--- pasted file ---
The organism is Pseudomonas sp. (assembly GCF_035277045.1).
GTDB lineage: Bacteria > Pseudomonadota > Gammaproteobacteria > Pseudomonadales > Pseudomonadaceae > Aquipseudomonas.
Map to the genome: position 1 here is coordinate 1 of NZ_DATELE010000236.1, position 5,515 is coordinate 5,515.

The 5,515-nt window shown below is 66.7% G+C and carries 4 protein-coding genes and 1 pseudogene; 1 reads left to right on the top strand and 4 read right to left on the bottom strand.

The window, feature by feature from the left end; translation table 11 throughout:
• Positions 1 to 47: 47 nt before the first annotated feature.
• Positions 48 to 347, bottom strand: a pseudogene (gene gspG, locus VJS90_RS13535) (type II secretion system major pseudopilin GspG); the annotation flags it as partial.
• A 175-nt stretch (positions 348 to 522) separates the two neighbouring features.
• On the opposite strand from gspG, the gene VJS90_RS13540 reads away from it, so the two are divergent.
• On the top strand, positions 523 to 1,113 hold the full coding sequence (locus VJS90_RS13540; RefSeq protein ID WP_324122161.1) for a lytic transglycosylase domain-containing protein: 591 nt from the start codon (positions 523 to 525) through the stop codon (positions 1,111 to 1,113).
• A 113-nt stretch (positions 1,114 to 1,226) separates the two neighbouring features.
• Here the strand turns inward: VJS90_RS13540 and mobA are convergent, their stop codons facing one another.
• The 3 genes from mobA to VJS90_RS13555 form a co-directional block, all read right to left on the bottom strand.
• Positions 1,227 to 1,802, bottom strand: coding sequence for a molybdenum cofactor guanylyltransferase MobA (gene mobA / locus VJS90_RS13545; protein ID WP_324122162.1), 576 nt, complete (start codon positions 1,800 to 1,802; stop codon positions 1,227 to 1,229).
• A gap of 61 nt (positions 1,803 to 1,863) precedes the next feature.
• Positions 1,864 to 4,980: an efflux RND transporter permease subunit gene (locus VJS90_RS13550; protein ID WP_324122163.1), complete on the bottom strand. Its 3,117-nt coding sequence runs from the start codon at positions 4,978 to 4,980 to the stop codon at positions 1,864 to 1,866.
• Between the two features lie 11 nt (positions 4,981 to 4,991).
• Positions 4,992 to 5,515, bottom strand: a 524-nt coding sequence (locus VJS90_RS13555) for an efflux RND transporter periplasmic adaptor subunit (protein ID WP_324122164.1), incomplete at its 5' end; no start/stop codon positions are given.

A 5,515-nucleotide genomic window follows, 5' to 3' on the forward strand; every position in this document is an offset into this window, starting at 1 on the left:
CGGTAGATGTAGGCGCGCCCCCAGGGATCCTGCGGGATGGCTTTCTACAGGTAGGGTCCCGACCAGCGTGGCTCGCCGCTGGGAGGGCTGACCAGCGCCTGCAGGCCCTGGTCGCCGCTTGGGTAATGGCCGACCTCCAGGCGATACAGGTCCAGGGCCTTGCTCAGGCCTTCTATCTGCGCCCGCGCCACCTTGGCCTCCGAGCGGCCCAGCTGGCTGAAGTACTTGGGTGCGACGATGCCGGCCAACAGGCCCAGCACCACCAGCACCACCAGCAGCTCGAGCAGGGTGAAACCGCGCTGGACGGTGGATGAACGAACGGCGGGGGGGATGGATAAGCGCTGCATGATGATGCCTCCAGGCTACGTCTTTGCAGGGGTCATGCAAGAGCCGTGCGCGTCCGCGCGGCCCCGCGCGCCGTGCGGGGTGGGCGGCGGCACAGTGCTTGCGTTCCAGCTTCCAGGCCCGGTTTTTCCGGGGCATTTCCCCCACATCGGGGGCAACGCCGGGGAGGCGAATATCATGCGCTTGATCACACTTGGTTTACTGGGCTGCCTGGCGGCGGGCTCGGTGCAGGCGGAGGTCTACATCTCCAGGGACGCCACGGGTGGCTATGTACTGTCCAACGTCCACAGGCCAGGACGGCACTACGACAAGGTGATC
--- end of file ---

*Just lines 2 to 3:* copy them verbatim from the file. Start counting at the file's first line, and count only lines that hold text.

GTDB lineage: Bacteria > Pseudomonadota > Gammaproteobacteria > Pseudomonadales > Pseudomonadaceae > Aquipseudomonas.
Map to the genome: position 1 here is coordinate 1 of NZ_DATELE010000236.1, position 5,515 is coordinate 5,515.